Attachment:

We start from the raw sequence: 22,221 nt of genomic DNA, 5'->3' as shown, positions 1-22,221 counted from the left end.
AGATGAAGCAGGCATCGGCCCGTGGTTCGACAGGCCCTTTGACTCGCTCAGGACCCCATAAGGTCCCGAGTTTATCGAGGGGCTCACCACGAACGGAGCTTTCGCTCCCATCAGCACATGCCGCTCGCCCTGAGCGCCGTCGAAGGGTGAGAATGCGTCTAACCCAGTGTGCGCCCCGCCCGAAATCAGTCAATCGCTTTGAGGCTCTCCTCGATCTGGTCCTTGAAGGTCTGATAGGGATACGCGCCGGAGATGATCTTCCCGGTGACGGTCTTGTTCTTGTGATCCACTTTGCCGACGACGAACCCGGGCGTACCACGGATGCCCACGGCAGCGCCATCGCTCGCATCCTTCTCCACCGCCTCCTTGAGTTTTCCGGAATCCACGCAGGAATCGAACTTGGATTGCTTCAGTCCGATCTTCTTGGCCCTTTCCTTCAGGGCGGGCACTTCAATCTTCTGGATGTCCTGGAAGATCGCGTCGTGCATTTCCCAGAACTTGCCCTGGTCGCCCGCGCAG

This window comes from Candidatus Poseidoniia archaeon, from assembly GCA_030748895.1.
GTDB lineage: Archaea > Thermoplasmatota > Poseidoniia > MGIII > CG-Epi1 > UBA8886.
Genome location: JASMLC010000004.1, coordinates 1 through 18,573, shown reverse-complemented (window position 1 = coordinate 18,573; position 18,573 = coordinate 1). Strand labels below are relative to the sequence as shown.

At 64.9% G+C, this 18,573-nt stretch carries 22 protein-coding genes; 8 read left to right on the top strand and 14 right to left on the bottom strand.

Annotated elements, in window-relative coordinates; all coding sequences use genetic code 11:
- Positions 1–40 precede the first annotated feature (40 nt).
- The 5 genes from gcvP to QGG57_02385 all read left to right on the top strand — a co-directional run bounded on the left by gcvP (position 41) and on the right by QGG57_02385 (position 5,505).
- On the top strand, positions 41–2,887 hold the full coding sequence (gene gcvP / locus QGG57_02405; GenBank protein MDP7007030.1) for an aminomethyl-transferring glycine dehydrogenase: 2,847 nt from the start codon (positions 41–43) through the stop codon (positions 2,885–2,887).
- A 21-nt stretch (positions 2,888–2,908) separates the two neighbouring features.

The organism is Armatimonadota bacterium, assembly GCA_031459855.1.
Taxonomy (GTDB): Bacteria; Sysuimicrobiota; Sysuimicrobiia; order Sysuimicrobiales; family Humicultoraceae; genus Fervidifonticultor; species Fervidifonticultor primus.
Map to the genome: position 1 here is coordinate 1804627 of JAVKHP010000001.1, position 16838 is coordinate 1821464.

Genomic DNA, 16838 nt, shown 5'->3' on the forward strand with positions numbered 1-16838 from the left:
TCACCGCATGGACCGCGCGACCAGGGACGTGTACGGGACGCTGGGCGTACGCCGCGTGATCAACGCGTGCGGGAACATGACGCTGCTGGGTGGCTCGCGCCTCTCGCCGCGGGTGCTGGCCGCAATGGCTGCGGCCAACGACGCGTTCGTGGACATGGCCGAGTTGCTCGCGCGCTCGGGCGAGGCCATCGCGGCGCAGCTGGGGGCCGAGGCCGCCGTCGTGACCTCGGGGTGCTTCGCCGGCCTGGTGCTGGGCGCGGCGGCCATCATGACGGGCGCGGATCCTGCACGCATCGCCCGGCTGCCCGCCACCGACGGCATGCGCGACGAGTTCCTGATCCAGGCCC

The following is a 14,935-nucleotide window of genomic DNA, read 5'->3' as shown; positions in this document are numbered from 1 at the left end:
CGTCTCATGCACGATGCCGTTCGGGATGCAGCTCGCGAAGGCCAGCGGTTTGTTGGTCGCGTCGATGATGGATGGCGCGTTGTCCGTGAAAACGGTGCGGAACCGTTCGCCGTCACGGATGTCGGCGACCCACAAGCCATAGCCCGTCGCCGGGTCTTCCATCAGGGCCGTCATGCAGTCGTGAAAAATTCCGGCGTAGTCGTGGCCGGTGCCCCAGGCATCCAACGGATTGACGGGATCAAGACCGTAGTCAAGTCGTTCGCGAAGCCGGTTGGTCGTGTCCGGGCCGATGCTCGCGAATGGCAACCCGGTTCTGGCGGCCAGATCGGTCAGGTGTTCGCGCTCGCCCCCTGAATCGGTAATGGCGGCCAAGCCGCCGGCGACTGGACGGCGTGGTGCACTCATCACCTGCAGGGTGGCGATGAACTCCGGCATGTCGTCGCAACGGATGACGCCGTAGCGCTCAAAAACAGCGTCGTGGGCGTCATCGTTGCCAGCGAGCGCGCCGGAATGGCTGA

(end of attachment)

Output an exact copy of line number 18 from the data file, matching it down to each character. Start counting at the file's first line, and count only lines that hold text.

CGTCTCATGCACGATGCCGTTCGGGATGCAGCTCGCGAAGGCCAGCGGTTTGTTGGTCGCGTCGATGATGGATGGCGCGTTGTCCGTGAAAACGGTGCGGAACCGTTCGCCGTCACGGATGTCGGCGACCCACAAGCCATAGCCCGTCGCCGGGTCTTCCATCAGGGCCGTCATGCAGTCGTGAAAAATTCCGGCGTAGTCGTGGCCGGTGCCCCAGGCATCCAACGGATTGACGGGATCAAGACCGTAGTCAAGTCGTTCGCGAAGCCGGTTGGTCGTGTCCGGGCCGATGCTCGCGAATGGCAACCCGGTTCTGGCGGCCAGATCGGTCAGGTGTTCGCGCTCGCCCCCTGAATCGGTAATGGCGGCCAAGCCGCCGGCGACTGGACGGCGTGGTGCACTCATCACCTGCAGGGTGGCGATGAACTCCGGCATGTCGTCGCAACGGATGACGCCGTAGCGCTCAAAAACAGCGTCGTGGGCGTCATCGTTGCCAGCGAGCGCGCCGGAATGGCTGA